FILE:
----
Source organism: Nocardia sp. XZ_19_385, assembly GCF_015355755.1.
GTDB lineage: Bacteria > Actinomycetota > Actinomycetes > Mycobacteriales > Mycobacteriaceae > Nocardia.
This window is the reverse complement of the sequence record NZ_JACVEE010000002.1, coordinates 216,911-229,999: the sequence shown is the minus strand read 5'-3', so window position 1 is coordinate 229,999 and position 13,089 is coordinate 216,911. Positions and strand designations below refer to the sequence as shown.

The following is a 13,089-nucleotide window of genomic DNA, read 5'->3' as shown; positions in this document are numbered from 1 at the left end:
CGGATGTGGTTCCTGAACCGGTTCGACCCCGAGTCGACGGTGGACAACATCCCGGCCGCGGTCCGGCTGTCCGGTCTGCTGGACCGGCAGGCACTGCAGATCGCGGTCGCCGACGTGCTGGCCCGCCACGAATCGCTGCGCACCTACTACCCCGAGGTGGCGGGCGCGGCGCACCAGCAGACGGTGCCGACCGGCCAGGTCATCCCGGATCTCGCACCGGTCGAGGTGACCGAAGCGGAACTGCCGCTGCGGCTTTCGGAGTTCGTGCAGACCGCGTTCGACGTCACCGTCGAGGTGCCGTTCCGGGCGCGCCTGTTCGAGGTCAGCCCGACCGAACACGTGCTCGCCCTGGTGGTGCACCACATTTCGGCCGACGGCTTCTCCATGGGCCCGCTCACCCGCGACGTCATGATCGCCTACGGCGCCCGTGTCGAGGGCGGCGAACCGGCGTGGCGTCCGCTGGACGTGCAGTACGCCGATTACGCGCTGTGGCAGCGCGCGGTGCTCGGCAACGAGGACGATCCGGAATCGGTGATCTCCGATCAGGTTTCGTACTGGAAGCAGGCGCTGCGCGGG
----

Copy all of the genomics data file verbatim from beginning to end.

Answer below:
Source organism: Nocardia sp. XZ_19_385, assembly GCF_015355755.1.
GTDB lineage: Bacteria > Actinomycetota > Actinomycetes > Mycobacteriales > Mycobacteriaceae > Nocardia.
This window is the reverse complement of the sequence record NZ_JACVEE010000002.1, coordinates 216,911-229,999: the sequence shown is the minus strand read 5'-3', so window position 1 is coordinate 229,999 and position 13,089 is coordinate 216,911. Positions and strand designations below refer to the sequence as shown.

The following is a 13,089-nucleotide window of genomic DNA, read 5'->3' as shown; positions in this document are numbered from 1 at the left end:
CGGATGTGGTTCCTGAACCGGTTCGACCCCGAGTCGACGGTGGACAACATCCCGGCCGCGGTCCGGCTGTCCGGTCTGCTGGACCGGCAGGCACTGCAGATCGCGGTCGCCGACGTGCTGGCCCGCCACGAATCGCTGCGCACCTACTACCCCGAGGTGGCGGGCGCGGCGCACCAGCAGACGGTGCCGACCGGCCAGGTCATCCCGGATCTCGCACCGGTCGAGGTGACCGAAGCGGAACTGCCGCTGCGGCTTTCGGAGTTCGTGCAGACCGCGTTCGACGTCACCGTCGAGGTGCCGTTCCGGGCGCGCCTGTTCGAGGTCAGCCCGACCGAACACGTGCTCGCCCTGGTGGTGCACCACATTTCGGCCGACGGCTTCTCCATGGGCCCGCTCACCCGCGACGTCATGATCGCCTACGGCGCCCGTGTCGAGGGCGGCGAACCGGCGTGGCGTCCGCTGGACGTGCAGTACGCCGATTACGCGCTGTGGCAGCGCGCGGTGCTCGGCAACGAGGACGATCCGGAATCGGTGATCTCCGATCAGGTTTCGTACTGGAAGCAGGCGCTGCGCGGG